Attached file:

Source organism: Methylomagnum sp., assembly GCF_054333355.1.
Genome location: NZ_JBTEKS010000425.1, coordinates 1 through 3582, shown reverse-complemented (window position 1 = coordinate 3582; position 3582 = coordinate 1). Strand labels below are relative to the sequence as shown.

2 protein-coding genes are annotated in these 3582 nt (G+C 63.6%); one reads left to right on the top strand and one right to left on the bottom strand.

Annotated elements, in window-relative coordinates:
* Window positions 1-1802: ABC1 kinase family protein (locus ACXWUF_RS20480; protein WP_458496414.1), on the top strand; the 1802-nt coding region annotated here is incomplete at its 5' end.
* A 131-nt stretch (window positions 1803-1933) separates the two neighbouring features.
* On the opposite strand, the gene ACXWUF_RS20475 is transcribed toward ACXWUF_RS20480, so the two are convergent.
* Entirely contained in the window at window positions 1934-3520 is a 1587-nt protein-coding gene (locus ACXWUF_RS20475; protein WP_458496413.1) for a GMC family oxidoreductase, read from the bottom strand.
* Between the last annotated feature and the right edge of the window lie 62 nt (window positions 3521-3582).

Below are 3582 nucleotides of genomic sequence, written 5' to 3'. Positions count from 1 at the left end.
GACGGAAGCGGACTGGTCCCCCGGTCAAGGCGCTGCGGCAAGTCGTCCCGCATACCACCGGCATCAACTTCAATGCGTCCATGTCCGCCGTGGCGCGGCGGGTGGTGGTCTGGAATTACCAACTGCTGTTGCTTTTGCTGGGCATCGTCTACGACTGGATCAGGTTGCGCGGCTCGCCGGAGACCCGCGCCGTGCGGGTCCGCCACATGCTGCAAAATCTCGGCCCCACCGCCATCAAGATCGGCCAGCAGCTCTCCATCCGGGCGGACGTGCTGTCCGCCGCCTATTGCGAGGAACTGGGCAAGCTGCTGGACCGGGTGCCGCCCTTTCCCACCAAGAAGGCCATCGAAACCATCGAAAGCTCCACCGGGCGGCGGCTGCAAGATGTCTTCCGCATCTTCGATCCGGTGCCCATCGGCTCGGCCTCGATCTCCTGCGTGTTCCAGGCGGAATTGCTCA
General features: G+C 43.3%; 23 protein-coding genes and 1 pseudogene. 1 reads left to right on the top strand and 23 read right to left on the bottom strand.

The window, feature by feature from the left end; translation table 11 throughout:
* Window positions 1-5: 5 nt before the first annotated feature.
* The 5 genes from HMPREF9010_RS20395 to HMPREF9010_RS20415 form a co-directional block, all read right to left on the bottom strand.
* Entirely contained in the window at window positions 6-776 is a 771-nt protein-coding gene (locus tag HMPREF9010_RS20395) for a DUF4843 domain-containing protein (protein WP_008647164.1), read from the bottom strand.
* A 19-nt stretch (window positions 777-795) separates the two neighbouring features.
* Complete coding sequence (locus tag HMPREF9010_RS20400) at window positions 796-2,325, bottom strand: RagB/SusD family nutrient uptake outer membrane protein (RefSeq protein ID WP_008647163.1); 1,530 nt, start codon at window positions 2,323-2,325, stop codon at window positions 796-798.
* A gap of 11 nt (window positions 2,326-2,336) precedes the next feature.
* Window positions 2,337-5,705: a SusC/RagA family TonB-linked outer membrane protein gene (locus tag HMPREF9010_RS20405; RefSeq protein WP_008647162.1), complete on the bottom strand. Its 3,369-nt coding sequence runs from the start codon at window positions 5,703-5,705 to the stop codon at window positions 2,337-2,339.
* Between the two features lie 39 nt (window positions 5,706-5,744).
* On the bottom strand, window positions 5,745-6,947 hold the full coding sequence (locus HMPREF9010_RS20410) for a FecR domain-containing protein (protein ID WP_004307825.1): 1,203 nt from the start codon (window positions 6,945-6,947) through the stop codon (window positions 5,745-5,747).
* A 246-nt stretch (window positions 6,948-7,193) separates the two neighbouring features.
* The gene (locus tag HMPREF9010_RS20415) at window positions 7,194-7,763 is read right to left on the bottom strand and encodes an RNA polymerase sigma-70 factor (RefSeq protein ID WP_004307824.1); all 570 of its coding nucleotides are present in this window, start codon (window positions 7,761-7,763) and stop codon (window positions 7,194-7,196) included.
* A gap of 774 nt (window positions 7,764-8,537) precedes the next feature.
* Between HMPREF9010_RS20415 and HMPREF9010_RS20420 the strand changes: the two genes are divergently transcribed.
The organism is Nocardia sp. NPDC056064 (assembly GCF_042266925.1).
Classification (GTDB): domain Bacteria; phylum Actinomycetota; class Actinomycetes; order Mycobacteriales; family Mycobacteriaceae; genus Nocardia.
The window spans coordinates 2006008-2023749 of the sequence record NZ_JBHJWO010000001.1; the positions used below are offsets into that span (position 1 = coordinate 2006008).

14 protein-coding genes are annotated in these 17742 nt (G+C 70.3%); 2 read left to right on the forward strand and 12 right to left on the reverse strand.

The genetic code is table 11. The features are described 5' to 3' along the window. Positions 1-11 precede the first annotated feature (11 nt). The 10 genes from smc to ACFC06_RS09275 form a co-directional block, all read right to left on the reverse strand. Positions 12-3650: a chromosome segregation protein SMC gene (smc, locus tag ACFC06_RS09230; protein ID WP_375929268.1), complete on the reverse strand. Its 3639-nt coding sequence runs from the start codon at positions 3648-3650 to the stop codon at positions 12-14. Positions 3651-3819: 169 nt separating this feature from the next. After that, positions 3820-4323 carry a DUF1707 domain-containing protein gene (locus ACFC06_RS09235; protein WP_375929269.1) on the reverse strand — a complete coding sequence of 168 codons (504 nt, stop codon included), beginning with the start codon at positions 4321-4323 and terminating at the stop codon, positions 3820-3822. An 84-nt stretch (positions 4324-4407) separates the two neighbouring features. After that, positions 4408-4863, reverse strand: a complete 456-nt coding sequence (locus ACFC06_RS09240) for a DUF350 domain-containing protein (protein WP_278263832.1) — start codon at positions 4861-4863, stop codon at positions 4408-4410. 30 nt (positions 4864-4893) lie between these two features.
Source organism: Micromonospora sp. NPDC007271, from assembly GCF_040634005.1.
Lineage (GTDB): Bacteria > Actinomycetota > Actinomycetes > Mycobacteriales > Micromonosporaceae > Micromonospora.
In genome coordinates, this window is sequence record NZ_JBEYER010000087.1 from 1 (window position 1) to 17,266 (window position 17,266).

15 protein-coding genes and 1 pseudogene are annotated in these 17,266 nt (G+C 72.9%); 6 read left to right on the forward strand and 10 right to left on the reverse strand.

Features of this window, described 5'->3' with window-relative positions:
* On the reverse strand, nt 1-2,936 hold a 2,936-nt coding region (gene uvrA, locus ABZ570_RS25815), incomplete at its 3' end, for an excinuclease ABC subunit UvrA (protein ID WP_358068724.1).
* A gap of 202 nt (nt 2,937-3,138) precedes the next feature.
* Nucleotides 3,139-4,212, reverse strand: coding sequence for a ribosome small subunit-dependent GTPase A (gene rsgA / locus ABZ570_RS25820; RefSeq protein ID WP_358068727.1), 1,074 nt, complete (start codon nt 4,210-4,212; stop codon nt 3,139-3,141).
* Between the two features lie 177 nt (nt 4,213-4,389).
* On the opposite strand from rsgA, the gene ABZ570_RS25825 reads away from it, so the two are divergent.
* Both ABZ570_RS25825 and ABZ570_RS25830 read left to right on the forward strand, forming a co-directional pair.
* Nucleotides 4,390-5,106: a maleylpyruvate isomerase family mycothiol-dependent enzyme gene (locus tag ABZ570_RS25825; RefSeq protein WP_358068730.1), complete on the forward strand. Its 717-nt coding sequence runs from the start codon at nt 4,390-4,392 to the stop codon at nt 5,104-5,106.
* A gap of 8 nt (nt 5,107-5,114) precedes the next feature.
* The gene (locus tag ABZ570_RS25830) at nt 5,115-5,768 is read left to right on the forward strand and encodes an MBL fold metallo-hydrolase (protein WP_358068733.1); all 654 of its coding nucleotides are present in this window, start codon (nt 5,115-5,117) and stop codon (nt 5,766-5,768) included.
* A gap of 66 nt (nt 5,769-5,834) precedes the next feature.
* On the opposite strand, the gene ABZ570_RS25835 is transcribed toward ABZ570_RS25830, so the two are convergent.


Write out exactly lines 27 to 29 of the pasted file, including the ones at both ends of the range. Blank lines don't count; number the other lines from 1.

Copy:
The organism is Nocardia sp. NPDC056064 (assembly GCF_042266925.1).
Classification (GTDB): domain Bacteria; phylum Actinomycetota; class Actinomycetes; order Mycobacteriales; family Mycobacteriaceae; genus Nocardia.
The window spans coordinates 2006008-2023749 of the sequence record NZ_JBHJWO010000001.1; the positions used below are offsets into that span (position 1 = coordinate 2006008).